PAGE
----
Why was I crazy enough to tackle a white paper in the middle of a pandemic?
When the coronavirus pandemic hit the world over a year ago, Good Earth Plant Company wondered how it would affect our clients and us. We found out the need for nature was greater than ever.
After we got past the shock of the first few months and started looking toward the future, it seemed obvious the need for biophilic design and nature in our workplaces and gathering spaces would be greater than ever for our health and wellbeing. But no one was really talking about it.
With colleagues at the Silverado Roundtable, a group of workplace greenery experts around the U.S., we decided to create a white paper to explain and explore these concepts. We looked at current research, did interviews with experts, and hired an editor and graphic design team to help us. It took a while – but good things take time.
Here it is, the first white paper from our industry addressing the post-pandemic reality. It’s titled The Nature of the Post-Pandemic Workplace.
Getting right to the point: Employers need to embrace workplace design focused on creating a collaborative culture to remain competitive and retain its top talent. Especially for Millennial and Gen Z employees, we learned in 2020 work is something you do, and not necessarily a place where you need to go to do work.
Light, bright, nature-filled offices embrace biophilic design
So if the modern American office is now competing with the work from home (WFH) environment, what should companies do to bring their workers back in the future?
The design community is working with high-tech firms and traditional corporate clients to create fresh collaborative spaces to motivate employees, so they WANT to be back in the office. It brings together our enthusiasm for biophilic design and the “resimercial” design trend we wrote about a few weeks ago, given new energy.
When workplaces embrace biophilic design and nature, they find the answer to this challenging question. The old cube farm and open office plan model become light-filled, nature-inspired places to gather and encourage brainstorming and teamwork. This is what the modern office can still do better than the WFH model.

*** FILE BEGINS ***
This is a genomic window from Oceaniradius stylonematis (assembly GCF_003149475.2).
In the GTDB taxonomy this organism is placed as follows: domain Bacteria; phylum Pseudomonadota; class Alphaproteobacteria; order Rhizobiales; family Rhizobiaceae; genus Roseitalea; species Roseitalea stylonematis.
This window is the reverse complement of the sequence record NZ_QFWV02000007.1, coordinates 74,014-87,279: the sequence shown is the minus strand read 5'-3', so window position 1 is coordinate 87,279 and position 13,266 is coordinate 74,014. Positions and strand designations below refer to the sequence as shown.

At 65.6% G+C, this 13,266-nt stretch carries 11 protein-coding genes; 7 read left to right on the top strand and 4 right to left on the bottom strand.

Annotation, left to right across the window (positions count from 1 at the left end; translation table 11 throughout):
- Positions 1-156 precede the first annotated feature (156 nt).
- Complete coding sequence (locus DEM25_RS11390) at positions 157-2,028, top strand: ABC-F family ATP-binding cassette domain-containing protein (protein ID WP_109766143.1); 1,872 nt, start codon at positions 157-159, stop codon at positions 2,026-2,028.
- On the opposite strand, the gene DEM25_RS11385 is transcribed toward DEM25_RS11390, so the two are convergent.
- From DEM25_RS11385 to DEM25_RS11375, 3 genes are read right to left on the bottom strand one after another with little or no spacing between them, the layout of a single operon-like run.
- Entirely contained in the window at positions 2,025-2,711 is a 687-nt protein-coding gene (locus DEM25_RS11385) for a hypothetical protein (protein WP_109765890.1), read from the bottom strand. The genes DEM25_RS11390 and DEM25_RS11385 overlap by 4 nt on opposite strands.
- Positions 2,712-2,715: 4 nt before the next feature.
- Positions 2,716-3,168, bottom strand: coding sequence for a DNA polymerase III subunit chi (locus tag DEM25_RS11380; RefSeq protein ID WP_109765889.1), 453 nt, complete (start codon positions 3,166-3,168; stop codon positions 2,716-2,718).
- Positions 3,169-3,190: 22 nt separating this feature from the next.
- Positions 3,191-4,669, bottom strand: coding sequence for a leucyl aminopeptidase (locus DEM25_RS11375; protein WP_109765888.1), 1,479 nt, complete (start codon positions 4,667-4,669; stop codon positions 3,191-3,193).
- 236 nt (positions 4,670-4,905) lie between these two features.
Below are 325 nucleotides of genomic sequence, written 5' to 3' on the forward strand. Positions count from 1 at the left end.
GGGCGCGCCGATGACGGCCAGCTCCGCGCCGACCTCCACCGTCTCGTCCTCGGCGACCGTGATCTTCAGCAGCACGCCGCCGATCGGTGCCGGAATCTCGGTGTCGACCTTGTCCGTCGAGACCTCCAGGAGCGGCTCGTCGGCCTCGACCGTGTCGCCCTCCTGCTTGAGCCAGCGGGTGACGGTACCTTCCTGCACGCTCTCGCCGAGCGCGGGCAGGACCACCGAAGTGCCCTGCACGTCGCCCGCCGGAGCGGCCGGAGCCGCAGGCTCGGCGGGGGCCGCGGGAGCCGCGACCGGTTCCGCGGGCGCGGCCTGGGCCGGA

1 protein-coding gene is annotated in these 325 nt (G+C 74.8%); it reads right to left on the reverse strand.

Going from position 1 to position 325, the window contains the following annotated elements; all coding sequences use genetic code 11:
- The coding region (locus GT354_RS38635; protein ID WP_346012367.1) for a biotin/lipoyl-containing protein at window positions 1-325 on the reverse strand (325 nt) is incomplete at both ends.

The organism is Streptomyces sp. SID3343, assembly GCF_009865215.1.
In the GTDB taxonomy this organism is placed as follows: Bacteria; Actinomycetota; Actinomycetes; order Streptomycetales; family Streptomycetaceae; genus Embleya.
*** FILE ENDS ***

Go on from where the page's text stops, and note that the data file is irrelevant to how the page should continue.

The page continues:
Our key findings from The Nature of the Post-Pandemic Workplace include:
- Top items desired in office space by employees: Natural light, live indoor plants, and quiet working spaces.
- Healthy workplaces are no longer negotiable. Access to fresh air, natural light, adequate personal space, and cleanliness affect the perception of safety.
- Creating a nature-based environment with plants and natural materials is essential to post-pandemic business survival.
- One-third of office workers say the design of an office would affect their decision to accept a job offer.
- One month of workplace greenery maintenance costs less than buying lunch for employees once a month.
According to the World Health Organization, 19% of factors affecting our health and wellbeing are directly related to the built environment, making architects and designers key to protecting public health.
The Silverado Roundtable’s white paper has the answers architects, interior designers, and human resources leaders can incorporate and implement to give their clients the ability to productively and profitably use their commercial space and push back the pandemic threat to their livelihoods.
Based on more than four decades of experience working with our clients to enrich peoples’ lives with plants, Good Earth Plant Company believes in the value of well-designed spaces with natural elements to better provide people with a workplace that is healthy, inspiring, and energizing.